"Just as well I guess," said the owner. "I don't want to see you anywhere near my store again, you hear!"

"Yes sir," said the girl. The two men walked off and were soon gone. The girl turned to Mike with a smile. "Thank you so much, I swear I can pay you back whatever you spent."

"Nah, it wasn't much, you don't need to," said Mike. "You…you really do have something else under there, don't you?"

The girl smiled shyly and pulled from out from under her coat a gleaming silver flute. "Oh my God woman, please tell me you didn't steal that also!" Mike gasped.

The girl laughed musically. "Oh, no silly, of course not!" she said. "This is just an old family heirloom; it's been with us for years! I never let it out of my sight!"

"Oh, well that's a relief," said Mike.

"My name's Emily, by the way," said the girl. "What's yours? You look a little like a Ethan…"

"Uh…no, I'm not an Ethan," said Mike, thoroughly confused. "I'm Mike, Mike Nesmith. It's nice to meet you Emily." He turned to leave, but the girl, Emily, caught him.

"I must say, I'm so sorry for doing all of that to you," she said. "Really, I have to repay you!"

"No, really, you don't need to do anything for me," said Mike. He went to walk away again, but this time he felt a slight weight taken off of the top of his head. "Hey—what?"

"Oh, this is a wonderful little hat!" said Emily, who had taken off Mike's wool hat and was now inspecting it. "Green really is you color, the way it stands out against your hair…beautiful!"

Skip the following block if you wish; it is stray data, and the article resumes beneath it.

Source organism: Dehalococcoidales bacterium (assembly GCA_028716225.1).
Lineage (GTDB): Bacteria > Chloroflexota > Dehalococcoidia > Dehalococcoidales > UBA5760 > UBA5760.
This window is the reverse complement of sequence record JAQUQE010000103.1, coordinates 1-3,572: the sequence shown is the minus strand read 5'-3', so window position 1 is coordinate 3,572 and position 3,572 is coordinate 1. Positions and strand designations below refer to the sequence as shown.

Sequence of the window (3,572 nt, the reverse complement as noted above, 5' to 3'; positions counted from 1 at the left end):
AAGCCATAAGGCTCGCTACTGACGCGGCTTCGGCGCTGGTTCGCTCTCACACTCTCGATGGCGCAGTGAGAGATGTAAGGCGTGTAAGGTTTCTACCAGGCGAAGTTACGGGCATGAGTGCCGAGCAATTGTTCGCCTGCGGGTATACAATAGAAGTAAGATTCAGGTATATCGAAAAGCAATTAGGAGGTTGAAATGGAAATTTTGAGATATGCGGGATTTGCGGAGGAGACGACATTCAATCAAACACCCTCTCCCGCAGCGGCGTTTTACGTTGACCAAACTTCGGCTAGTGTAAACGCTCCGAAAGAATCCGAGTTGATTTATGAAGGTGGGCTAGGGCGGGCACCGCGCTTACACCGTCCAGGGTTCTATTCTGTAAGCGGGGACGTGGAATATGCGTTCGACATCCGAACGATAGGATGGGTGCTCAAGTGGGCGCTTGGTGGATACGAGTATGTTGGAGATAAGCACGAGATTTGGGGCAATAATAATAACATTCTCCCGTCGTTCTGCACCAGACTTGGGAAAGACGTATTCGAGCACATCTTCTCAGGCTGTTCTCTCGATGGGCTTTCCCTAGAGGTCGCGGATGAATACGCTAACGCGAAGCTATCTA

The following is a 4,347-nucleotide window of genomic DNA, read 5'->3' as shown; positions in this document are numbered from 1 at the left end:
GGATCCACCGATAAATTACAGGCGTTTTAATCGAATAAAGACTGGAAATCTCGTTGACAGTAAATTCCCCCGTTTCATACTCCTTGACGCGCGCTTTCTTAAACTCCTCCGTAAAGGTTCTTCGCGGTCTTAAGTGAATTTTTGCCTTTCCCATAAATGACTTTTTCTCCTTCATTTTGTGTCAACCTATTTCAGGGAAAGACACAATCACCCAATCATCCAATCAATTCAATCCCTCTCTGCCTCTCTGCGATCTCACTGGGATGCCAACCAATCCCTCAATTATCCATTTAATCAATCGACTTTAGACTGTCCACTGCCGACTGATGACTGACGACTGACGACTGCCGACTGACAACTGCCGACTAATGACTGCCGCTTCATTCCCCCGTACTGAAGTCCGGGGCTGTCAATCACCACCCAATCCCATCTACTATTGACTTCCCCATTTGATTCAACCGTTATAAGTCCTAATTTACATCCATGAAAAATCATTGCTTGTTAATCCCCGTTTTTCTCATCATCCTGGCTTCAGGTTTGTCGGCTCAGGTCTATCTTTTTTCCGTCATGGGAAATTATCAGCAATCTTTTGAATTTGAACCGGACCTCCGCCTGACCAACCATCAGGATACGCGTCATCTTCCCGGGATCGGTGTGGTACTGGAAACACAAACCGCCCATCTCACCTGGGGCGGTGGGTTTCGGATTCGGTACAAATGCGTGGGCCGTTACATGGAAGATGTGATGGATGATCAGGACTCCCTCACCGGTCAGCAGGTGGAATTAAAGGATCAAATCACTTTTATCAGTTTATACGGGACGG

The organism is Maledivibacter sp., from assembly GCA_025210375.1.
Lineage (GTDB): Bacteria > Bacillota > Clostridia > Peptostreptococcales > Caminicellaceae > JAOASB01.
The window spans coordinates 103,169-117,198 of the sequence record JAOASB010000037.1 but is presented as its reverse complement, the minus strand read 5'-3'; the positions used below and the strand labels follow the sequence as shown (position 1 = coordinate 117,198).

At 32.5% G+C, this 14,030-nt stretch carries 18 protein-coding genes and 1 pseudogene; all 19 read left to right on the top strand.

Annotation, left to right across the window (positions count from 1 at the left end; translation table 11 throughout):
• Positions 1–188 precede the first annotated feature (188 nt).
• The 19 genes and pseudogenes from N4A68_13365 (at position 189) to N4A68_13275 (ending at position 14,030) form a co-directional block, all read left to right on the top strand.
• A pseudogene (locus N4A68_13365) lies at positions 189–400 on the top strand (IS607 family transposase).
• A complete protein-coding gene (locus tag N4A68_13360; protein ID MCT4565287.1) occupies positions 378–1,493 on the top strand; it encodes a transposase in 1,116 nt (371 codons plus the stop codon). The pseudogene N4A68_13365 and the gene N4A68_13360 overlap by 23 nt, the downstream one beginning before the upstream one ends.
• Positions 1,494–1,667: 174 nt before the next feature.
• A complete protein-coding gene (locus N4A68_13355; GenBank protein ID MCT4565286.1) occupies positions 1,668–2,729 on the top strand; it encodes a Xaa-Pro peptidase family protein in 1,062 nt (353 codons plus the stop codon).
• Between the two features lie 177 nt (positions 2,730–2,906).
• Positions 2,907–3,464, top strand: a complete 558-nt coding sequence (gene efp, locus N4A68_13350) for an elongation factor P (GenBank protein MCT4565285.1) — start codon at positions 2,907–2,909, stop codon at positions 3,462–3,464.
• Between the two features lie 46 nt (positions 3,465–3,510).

"Hey man, give that back, will ya?" said Mike, irritated. "Look, I helped you out back there, but that doesn't mean you can just take my things!"

"Oh, don't be so grumpy," said Emily. "Here, I'll wear your hat, and you can take these!" She removed the crown of daises off of her head, stood on her tiptoes, and placed it on Mike's head.

"What the hell is this?" exclaimed Mike.

"Flowers silly!" said Emily, stuffing her head into Mike's hat. "They look groovy on you!"

"Well I don't wear flowers!" said Mike. "I wear that hat, so give it back!"

Emily giggled behind her hand. "How's this for another deal?" she asked. "Let's you and me go back to your place, and I can give you back your hat there!"

"Are you inviting yourself over to my pad?" Mike asked. "Are you nuts woman?"

"Well…I…uh…I really have nowhere else to go you see," said Emily with a guilty, girlish look, twisting a lock of her hair. "But if you don't want me there…"

"Oh geez, don't pull that on me now," said Mike. "You…you can come."

"Oh, yippie!" Emily exclaimed, jumping up and down with glee. "Oh, this is great Mike, just totally groovy man, I promise I'll pay you back one day, I'm indebted to you!"

"Well, I wouldn't go that far Emily," said Mike, wondering what in the hell he had done. "I'll just let you stay for the night until you can find somewhere else."

"Mike, you have a heart of gold," said Emily. "Let's go!" Emily roughly linked arms with Mike, and Mike reluctantly walked (or marched, rather, because that was what the happy-as-hell Emily was doing) back to the pad that Mike shared with his bandmates.

At the pad:

Three young men in their early twenties lazed around the living room of their beachside pad in the afternoon. They were doing nothing in particular, mostly because neither of them could get up off of their lazy asses.

"Where do you suppose Mike's been at?" asked one of them. He was the blond of the three, his pin-straight hair flopping over his face so that he constantly had to flip it out of his honey-colored eyes. "He's been gone for an awfully long time!"

"He's fine Peter," said the second one. He was the shortest of the three and spoke with a heavy Manchester accent. He had dark brown hair and dark eyes under bold eyebrows which held a charming expression. He was definitely the pretty one. "Besides, he's the only one of us four who hasn't had some crazy misadventure and ended up in trouble."